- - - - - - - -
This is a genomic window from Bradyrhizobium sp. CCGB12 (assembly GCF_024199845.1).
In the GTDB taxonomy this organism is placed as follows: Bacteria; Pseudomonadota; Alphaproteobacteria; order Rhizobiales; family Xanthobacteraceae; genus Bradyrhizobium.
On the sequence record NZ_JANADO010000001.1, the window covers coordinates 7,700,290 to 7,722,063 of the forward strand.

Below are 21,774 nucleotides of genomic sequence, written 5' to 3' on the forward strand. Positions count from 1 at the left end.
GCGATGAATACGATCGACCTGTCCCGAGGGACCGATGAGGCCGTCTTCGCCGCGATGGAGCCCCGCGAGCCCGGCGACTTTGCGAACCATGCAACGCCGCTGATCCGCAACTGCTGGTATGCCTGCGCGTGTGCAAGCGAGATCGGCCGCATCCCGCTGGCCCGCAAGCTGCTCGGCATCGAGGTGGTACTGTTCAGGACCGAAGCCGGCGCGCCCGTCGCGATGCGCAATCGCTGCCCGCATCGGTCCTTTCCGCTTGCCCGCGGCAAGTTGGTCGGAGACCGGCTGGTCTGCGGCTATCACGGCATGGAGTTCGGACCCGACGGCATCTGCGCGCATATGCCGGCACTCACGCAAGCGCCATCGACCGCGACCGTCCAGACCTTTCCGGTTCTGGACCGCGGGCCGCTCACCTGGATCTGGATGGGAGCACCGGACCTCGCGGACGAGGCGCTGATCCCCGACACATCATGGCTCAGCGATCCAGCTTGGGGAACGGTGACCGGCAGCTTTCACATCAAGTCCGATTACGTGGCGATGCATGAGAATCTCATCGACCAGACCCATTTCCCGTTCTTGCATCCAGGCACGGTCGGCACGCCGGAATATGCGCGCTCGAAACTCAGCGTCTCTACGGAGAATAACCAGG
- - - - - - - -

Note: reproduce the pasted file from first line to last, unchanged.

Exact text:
This is a genomic window from Bradyrhizobium sp. CCGB12 (assembly GCF_024199845.1).
In the GTDB taxonomy this organism is placed as follows: Bacteria; Pseudomonadota; Alphaproteobacteria; order Rhizobiales; family Xanthobacteraceae; genus Bradyrhizobium.
On the sequence record NZ_JANADO010000001.1, the window covers coordinates 7,700,290 to 7,722,063 of the forward strand.

Below are 21,774 nucleotides of genomic sequence, written 5' to 3' on the forward strand. Positions count from 1 at the left end.
GCGATGAATACGATCGACCTGTCCCGAGGGACCGATGAGGCCGTCTTCGCCGCGATGGAGCCCCGCGAGCCCGGCGACTTTGCGAACCATGCAACGCCGCTGATCCGCAACTGCTGGTATGCCTGCGCGTGTGCAAGCGAGATCGGCCGCATCCCGCTGGCCCGCAAGCTGCTCGGCATCGAGGTGGTACTGTTCAGGACCGAAGCCGGCGCGCCCGTCGCGATGCGCAATCGCTGCCCGCATCGGTCCTTTCCGCTTGCCCGCGGCAAGTTGGTCGGAGACCGGCTGGTCTGCGGCTATCACGGCATGGAGTTCGGACCCGACGGCATCTGCGCGCATATGCCGGCACTCACGCAAGCGCCATCGACCGCGACCGTCCAGACCTTTCCGGTTCTGGACCGCGGGCCGCTCACCTGGATCTGGATGGGAGCACCGGACCTCGCGGACGAGGCGCTGATCCCCGACACATCATGGCTCAGCGATCCAGCTTGGGGAACGGTGACCGGCAGCTTTCACATCAAGTCCGATTACGTGGCGATGCATGAGAATCTCATCGACCAGACCCATTTCCCGTTCTTGCATCCAGGCACGGTCGGCACGCCGGAATATGCGCGCTCGAAACTCAGCGTCTCTACGGAGAATAACCAGG